ECONOMICS
APEconomicsSummerSAQs.pdf

APEconomicsSummerSAQs.pdf - StevenSinger Dr.Conlon...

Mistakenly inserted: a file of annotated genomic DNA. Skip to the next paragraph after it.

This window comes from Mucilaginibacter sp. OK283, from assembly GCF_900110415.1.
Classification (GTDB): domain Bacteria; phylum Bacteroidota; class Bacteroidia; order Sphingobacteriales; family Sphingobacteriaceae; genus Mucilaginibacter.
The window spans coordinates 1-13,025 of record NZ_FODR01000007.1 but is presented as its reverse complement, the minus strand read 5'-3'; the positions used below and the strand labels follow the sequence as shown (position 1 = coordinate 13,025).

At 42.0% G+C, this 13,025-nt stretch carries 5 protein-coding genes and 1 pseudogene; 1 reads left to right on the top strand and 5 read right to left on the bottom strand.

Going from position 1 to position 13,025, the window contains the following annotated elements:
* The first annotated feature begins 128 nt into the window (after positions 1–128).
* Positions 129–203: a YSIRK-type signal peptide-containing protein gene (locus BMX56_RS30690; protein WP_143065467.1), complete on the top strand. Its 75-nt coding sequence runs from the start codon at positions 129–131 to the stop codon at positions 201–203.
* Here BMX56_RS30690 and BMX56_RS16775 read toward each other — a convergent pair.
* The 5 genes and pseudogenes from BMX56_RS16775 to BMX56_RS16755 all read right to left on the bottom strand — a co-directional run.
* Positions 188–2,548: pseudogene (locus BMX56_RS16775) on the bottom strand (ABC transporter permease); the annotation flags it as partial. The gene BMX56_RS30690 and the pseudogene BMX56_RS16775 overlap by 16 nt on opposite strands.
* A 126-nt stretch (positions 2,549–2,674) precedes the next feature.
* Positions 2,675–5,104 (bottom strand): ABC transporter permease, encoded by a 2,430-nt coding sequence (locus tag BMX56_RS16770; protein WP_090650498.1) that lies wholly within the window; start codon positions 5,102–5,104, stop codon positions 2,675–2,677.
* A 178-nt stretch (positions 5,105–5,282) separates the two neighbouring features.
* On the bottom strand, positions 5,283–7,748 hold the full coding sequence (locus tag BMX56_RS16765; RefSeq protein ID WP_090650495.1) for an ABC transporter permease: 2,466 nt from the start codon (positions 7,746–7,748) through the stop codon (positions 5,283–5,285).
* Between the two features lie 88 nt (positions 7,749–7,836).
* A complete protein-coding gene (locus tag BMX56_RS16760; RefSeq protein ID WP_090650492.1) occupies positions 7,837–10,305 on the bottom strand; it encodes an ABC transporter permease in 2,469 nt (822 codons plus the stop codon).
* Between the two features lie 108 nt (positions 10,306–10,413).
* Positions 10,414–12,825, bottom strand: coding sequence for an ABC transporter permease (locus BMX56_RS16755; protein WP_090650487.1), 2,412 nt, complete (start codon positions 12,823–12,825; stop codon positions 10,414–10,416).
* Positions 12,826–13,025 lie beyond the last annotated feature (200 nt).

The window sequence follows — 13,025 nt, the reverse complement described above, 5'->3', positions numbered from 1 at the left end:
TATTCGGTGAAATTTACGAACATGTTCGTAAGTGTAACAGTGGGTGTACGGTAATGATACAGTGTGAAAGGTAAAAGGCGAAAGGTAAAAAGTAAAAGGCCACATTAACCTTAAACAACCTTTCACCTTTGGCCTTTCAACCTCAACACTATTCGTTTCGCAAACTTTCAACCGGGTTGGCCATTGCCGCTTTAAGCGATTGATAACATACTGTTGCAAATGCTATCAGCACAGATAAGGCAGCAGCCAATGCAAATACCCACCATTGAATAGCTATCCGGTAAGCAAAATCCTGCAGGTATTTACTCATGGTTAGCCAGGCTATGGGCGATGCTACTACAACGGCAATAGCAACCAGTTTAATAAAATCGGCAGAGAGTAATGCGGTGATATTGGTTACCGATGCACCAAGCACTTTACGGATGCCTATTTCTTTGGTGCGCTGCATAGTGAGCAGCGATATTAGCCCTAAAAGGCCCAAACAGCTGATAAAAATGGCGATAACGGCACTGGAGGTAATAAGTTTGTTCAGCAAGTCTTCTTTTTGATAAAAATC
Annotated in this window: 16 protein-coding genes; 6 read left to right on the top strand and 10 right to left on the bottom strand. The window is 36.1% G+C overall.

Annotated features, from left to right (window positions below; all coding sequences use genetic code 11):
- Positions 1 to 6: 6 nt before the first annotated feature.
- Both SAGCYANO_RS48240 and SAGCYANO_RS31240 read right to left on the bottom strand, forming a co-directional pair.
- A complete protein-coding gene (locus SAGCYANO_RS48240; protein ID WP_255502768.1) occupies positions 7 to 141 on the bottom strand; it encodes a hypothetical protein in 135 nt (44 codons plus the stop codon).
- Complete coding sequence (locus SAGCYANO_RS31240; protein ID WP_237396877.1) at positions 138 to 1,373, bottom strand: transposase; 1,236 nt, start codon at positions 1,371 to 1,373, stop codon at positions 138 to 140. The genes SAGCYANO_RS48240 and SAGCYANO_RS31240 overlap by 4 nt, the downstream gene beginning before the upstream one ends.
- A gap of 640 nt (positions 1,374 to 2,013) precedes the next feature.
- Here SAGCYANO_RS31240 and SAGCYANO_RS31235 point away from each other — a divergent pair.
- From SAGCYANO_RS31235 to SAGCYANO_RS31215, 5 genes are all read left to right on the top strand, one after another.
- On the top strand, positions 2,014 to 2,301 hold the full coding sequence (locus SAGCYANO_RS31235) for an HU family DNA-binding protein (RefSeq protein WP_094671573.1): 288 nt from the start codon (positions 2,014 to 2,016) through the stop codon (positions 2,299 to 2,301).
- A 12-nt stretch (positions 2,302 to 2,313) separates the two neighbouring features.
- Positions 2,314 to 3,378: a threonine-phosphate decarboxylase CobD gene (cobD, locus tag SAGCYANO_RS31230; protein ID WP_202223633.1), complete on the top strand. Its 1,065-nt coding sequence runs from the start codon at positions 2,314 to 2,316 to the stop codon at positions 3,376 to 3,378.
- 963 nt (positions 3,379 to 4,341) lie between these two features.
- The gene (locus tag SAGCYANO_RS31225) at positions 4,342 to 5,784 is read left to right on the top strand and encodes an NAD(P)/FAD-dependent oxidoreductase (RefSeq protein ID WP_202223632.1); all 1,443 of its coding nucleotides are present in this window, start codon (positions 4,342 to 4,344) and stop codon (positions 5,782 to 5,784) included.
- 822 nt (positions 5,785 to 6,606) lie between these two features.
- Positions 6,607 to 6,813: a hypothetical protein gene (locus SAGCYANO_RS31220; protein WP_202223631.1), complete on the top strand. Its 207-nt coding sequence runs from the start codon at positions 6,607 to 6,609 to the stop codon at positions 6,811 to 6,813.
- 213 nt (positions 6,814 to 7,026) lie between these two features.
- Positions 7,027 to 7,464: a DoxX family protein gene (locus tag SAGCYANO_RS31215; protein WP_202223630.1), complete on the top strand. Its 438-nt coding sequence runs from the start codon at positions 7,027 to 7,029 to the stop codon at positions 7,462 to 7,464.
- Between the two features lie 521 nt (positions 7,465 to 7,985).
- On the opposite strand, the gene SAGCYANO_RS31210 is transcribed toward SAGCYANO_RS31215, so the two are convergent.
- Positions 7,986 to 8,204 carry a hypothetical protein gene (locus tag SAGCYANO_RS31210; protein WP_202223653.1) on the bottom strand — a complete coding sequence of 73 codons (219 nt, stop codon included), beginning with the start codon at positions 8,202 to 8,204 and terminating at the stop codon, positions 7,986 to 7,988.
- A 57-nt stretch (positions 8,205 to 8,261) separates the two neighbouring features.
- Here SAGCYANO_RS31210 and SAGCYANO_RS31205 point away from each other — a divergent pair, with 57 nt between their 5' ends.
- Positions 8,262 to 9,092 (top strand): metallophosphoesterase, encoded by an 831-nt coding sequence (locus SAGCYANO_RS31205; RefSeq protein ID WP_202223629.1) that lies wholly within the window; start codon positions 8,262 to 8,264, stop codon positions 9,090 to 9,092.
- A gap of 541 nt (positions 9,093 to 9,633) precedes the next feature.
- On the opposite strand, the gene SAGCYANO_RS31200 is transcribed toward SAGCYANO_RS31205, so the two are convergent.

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Unformatted text preview: Steven Singer Dr. Conlon AP Economics/Period 6 6 September 2016 Summer Assignment 1a.​ The marginal opportunity cost of producing the second unit of butter is 10 units of guns. 1b. ​The total opportunity cost of producing the second unit of butter is 18 units of guns. 1c.​ The marginal opportunity cost of producing the third unit of butter is 12 units of guns. 1d.​ The total opportunity cost of producing the third unit of butter is 30 units of guns. 2a. 2b. ​The opportunity cost of producing the first unit of airplanes is 2 units of grain. The marginal opportunity cost of producing the fourth unit of airplanes is 8 units of grain. 3.​ In the production possibilities curve, an increase in government spending on national defense will come at the expense of government spending on social programs. If the government feels that national defense spending is a better use of its money, then they will have to give up opportunities to use its budget on social programs. Conversely, if the government decides to spend money on social programs, then there will have to be cuts in national defense (assuming that there is a fixed budget). Moving in either direction on the production possibilities curve involves trading off one expenditure for another. 4. ​The law of increasing opportunity cost states that as the production of a good increases, the opportunity cost of producing an additional unit rises. The economic rationale behind this is that economic resources are not completely adaptable to alternative uses. Many resources or economies are better at producing one type of good than at producing others. 5.​ The production possibilities curve illustrates the concept of increasing opportunity costs through its changing slope which causes the curve to cave in toward the origin. ​When society produces more and more of one product, it must give up increasing amounts of alternative products (or the opportunity cost increases) as well as the fact that resources are specialized are the reasons why the shape occurs. If the opportunity costs were constant, or if resources were being used equally efficiently in production, then the production possibilities curve would cease to be a curve. It would be a straight line graph showing alternative production possibilities. 6. ​The most valued or “optimal point” on the production possibilities curve is where MB=MC or when the marginal benefit is equal to the marginal cost. Any economic activity is increased when the marginal benefit exceeds the marginal cost. Conversely, any economic activity is decreased when the marginal cost exceeds the marginal benefit. Thus, if resources are allocated properly, the optimal point can be reached where the marginal benefit is equal to the marginal cost. 7a. 7b.​ The marginal opportunity cost of producing the first unit of paper is 3 units of corn. The marginal opportunity cost of producing the fourth unit of paper is 12 units of corn. 8. ​Marginal cost is the cost added by producing by producing one extra item of a product. Marginal benefit is the additional satisfaction or utility that a person receives from consuming an additional unit of a good or service. In the given graph, 1 million units of computers represents a situation when the marginal benefit outweighs the marginal cost. In this situation, the marginal cost is $4 and the marginal benefit is $12. There is an underallocation of resources to computer production, thus it is the economy’s natural inclination to start to allocate more resources to computer production. If the economy produced 1 million more units (2 million units total), according to the graph, then the economy has reached its optimal point. The marginal cost and the marginal benefit both equal $8. The economy has the optimal allocation of resources for the production of computers, by allocating more resources, the economy can run into trouble. For example, if the economy produces 3 million units of computers total, then the marginal cost would outweigh the marginal benefit. In the graph given, the marginal cost would be $12 while the marginal benefit would only be $4. There is an overallocation of resources. The natural inclination of the economy would be to allocate less resources to computer production so that it could reach the optimal point. 9. ​Economists state that investment is spending on “goods for the future”. What this means is that consumption is spending on goods and services for the present. The resources that are not used for consumption can be devoted to goods or services that can be used in future production. For example, investment in education, machinery, factories, equipment, and tools are types of spending that will be used in expanding production of consumer goods and services in the future. Thus, there is a clear distinction between consumption, in which consumers spend on instant goods, and investment, in which consumers spend for goods or services that they will receive in the future. 10.​ The production possibilities curve suggests that a nation cannot live beyond its means or production potential. However, when international trade is introduced into this conversation, the above statement can be modified. An economy can circumvent the output limits imposed by its domestic production possibilities curve through international specialization, directing domestic resources to output that a nation is highly efficient at producing, and international trade, the exchange of these goods for goods produced by other countries. Specialization and trade allow a nation to get more of a desired good at less sacrifice of another good. Specialization and trade both have the same effects, an increase in capital and consumer goods in society, as having more and better resources or discovering improved production techniques. Thus, a nation can live beyond its means or production of potential when the international community and international trade come into play. 11. 12a. ​As the population becomes more educated over time,—the number of high school dropouts falls and the number of college graduates rises—the production possibilities curve will shift outward. More educated people will likely result in better work skills. Better work skills translates into a rise in productivity and thus a rise in total national output and in the amount of production possibilities. 12b.​ If the unemployment rate declined from 7.3 to 4.5 percent of the labor force, then the production possibilities curve would shift outward. Because there is now a larger workforce, we can assume that there will be a rise in total national output. If the total national output increases, then so do the amount of production possibilities. 12c​. If businesses and government are unable to solve a major computer problem,—which reduces economic efficiency and national output—then the production possibilities curve would shift inward. Since the national output decreased and there is no chance for there to be any technological innovation, the curve can only move inward and the amount of production possibilities can only decrease. 12d. ​Advances in telecommunications and new technology significantly contribute to economic growth over time. The result will be an outward shift in the production possibilities. New technology makes the economy more efficient and makes the economy grow. Economy growth and efficiency lead to an increase in the total national output. An increase in the total national output leads to the increase in production possibilities and, thus, a shift outward. 12e.​ If Congress and the President decide to allocate more resources to national defense, then the production possibilities will shift inward. Since more money is being allocated to national defense then more money is being taken away from economically­benefitting areas like education and technology. With a lesser focus on education and technology, there will be a smaller national output and, thus, a smaller amount of production possibilities. 12f.​ If a nation participates in increased international trade with other nations of the world, then the production possibilities will shift outward. Typically, a country is limited to the combinations of output indicated by its production possibilities curve. However, because of international specialization and trade, there is an expansion of domestic production possibilities when international trade comes into play. 13a. ​The slope of the line (in simplest form) would be 3 dollars consumed for every 4 dollars received, or to give just a plain numerical value, it would be ¾ or 0.75. The slope is calculated by the vertical change (Y) divided by the horizontal change (X). From one point to another, the vertical change is $15,000 and the horizontal change is $20,000, so $15,000/$20,000=0.75. 13b. ​The slope of this line reflects marginal changes because it shows that for every $15,000 consumed, there is a marginal or extra gain of $20,000. So a change of $1 in income correlates to a marginal change of $0.75 in consumption. 14.​ If Product A lies on the vertical axis, Product B lies on the horizontal axis, and a vertical line parallel to the vertical axis represents their relationship, then it shows that the two products are unrelated. The slope of the line would be undefined because there is no clear relationship between the quantities of Product A and Product B. 15. ​The five fundamental questions an economy must answer are (1) What goods and services will be produced? (2) How will the goods and services be produced? (3) Who will get the goods and services? (4) How will the system accommodate change? (5) How will the system promote progress? 16a. Output Product A Product B Product C Profit A Profit B Profit C 5 $3.00 $15.00 $35.00 (+)$5.00 (­)$55.00 (­)$25.00 10 2.00 12.00 20.00 +10.00 ­10.00 0.00 15 1.25 9.00 10.00 +8.75 +5.00 ­50.00 16b. ​The firm will choose Product A because it maximizes profit and production at $10 for 10 units. 17a. ​The most efficient method is Method #1. All of the methods will result in a loss of money, so the goal now is to minimize the firm’s losses. Method #1 costs $31 to produce and when it yields $30 worth of X, the loss will onlybe $1. In Method #2, the loss will be $2 and in Method #3, the loss would be $7. Therefore, Method #1 would be the best option because it minimizes the firm’s losses. 17b. ​Yes, the overall cost of this new method is $30. The net result after production will result in a $0 loss. 17c. ​The firm would choose Method #3. This is the new best option because it results in the largest net gain. If the price of capital falls to $1, then the cost of production for Method #3 would be $20. After production and the yielding of X, the overall result would be a net gain of $10. Method #1 has a net gain of $5 and Method #2 has a net gain of $1. Therefore, Method #3 would be the new best option because it maximizes the firm’s gains. 18.​ Consumer sovereignty is the consumer’s direction of production through their dollar votes. At many big companies, such as McDonald’s, you will see it in play through their constant adding and removing of products. For example, McDonald’s 1962 Hulaburger was a huge miss when it came to appealing to McDonald’s consumers. As a result, it was taken off the menu. This shows how influential consumer sovereignty can be in that because the product didn’t sell, it was taken off the menu. On the other hand, when McDonald’s introduced their Big Mac in 1968, it was a huge success. Consumers responded well to it and you can still get a Big Mac if you go to a McDonald’s today. This shows consumer sovereignty at work in that, when the Big Mac was introduced, people responded well to it and the company kept the product in their restaurants accordingly. 19. ​The demand for a resource is “derived” from the goods and services that the resource is used to produce. One example of this is if there is a demand for lumber because there is a demand for furniture or houses. Another possible example of this is if there is a demand for wheat because there is a demand for bread. A third possible example of this is if there is a demand for sheep because there is a demand for wool clothing. 20. ​Competition forces firms to use the least­cost, most efficient, productive techniques because each firm wants to maximize profits as much as it can. If an individual firm decides not to use the least­cost production technique, then it will be forced to raise its own prices for the sake of profitability. When production costs less, firms can lower their prices so that more consumers will buy their product and, as a result, make more of a profit. 21. ​The guiding function of prices is the ability of price changes to alter the quantities of products and resources demanded and supplied. Prices guide almost everything in an economics system. In general, prices guide supply, demand, and the whole market. Prices guide demand in that lower prices usually increase the consumer demands. Prices guide supply in that higher prices will cause producers to be more willing to produce large numbers of the good. Overall, prices are one of the main guiding forces of our economy. 22. ​In the circular flow model, we see that businesses and households (people) interact on a constant basis through two markets: the resource market and the product market. In the resource market, households sell resources while businesses buy them. Households own all economic resources either directly or indirectly through the ownership of business corporations. As a result, they sell their resources to businesses which buy them because they are necessary for producing goods and services. In the product market, goods and services are produced by businesses are bought and sold by households. Households use the limited income they have received from the sale of resources to buy goods and services created by the businesses. The relationship between businesses and households is circular because they constantly buy and sell to each other. Businesses buy resources and sell products while households buy products and sell resources. 23a. ​Goods and services 23b. ​Consumption expenditures 23c.​ Revenue 23d. ​Costs 23e.​ Money income (i.e. wages, rents, interest, profits) 23f. ​Resources (i.e. Labor, land, capital, entrepreneurial ability) 23g. ​Resource markets 23h. ​Product markets 24a.​ iPods are considered a luxury good and the income for an 18­25 year old increased. There is a direct correlation between income and demand, thus, there will be an increase in demand with the increase of income. The demand curve will shift to the right from the original. 24b. ​More protection of copyrights and the shutting down of illegal sites will result in a decreased demand for iPods because the consumer will be expected to buy songs in addition to the cost of the iPod. The demand curve will shift to the left. 24c. ​If Apple decided to raise its iPod prices, even if they think they have the control of the market, the demand will decrease. If they raised their prices, then people would either buy an off­brand MP3 player or just find another way to listen to music. The demand curve will shift to the left. 24d. ​The price of movie tickets decreasing will have no effect on the demand curve for iPods because movie tickets are an independent good in relation to iPods. The demand curve will not shift. 25. ​The law of supply is the principle that, other things equal, an increase in the price of a product will increase the quantity of it supplied, and conversely for a price decrease. One reason why this occurs is because of profit motive. Businesses are looking to make money. If a good a certain business produces is successful, they will increase the price of the product and with it the amount of goods produced. On the other hand, if a certain business launches a good that does poorly, then the price of that good will decrease and with it the amount of goods produced. Similarly, the law of demand is the principle that, other things equal, an increase in the price of a product will decrease the quantity of it demanded, and conversely for a decrease in price. One reason why this occurs is because of the income effect. When the price of a good falls, the consumer’s purchasing power increases. This increase in real income induces the consumer to buy more of that good. Thus, the laws of supply and demand are effective in showing the trends of people and businesses in a market economy. 26. ​(1) Resource prices, (2) technology, (3) taxes and subsidies, (4) prices of other goods, (5) producer expectations, and (6) the number of sellers in the market. 27. ​If the U.S. Congress enacted an excise tax of $1 on cigarettes, the demand of cigarettes would decrease and the supply would decrease. There would be more people that are not willing and able to buy the newly priced cigarettes, and a result, the amount of people wanting cigarettes decrease. In the meantime, cigarette companies, anticipating the decreased demand, would produce less so that they can minimize their losses and not overproduce. And if the tax bill was enacted, it would be likely that the price of cigarettes would increase beyond the $1 excise tax to make up for any revenue losses and, at the same time, the quantity consumed would decrease because of smaller group of willing and able consumers. 28. ​The change in supply means that there is a change in the schedule or shifting of the curve as a whole. The change in quantity supplied means that there is a change in movement from one point on the curve to another. 29. ​ ​Title​: Quantity vs. Price 29a. ​25,000 bushels of oats at $1.20 29b. ​See graph. P​eq ​represents the equilibrium price and Q​eq ​represents the equilibrium quantity. 29c.​ There would be a surplus of 20,000 bushels of oats. 29d. ​See graph. 30. P Q (a) Increase in demand, supply constant Increase (+) Decrease (­) (b) Increase in supply, demand constant Decrease (­) Increase (+) (c) Decrease in demand, supply constant Decrease (­) Increase (+) (d) Decrease in supply, demand constant Increase (+) Decrease (­) 31a. ​Demand for blue jeans has decreased, therefore, the equilibrium price and equilibrium quantity have decreased. The determinant of demand was consumer taste. 31b. ​Supply for computers has increased, therefore, the equilibrium price has decreased and the equilibrium quantity has increased. The determinant of supply was technology. 31c. ​Supply of lettuce has decreased, therefore, the equilibrium price has increased and the equilibrium quantity has decreased. The determinant of supply was the number of sellers (there were less after El Niño). 31d. ​Demand of chicken has increased due to the rising of beef prices from the decrease in beef supply. Therefore, the equilibrium price and the equilibrium quantity have increased. The determinant of supply was the prices of other goods (in this case it was beef). 32. P Q (a) Increase in demand, increase in supply Indeterminate (?) Increase (+) (b) Increase in demand, decrease in supply Increase (+) Indeterminate (?) (c) Decrease in demand, decrease in supply Indeterminate (?) Decrease (­) (d) Decrease in demand, increase in supply Decrease (­) Indeterminate (?) 33. ​A price ceiling is a government imposed price limit that sets the maximum legal price a seller may charge for a certain product or service. They are meant to make a product more affordable and more attainable for lower income people. Price ceilings, because they essentially lowers prices for that good across all markets, cause an increase in demand and decrease in supply. Because of this, it usually gets to a point where supplies are scarce and there are shortages so the government needs to do something about it. What the government usually does is set a ration so that each person gets the same amount of the product. However, rationing leads to several problems in that it can create black markets, cause counterfeiting of gov...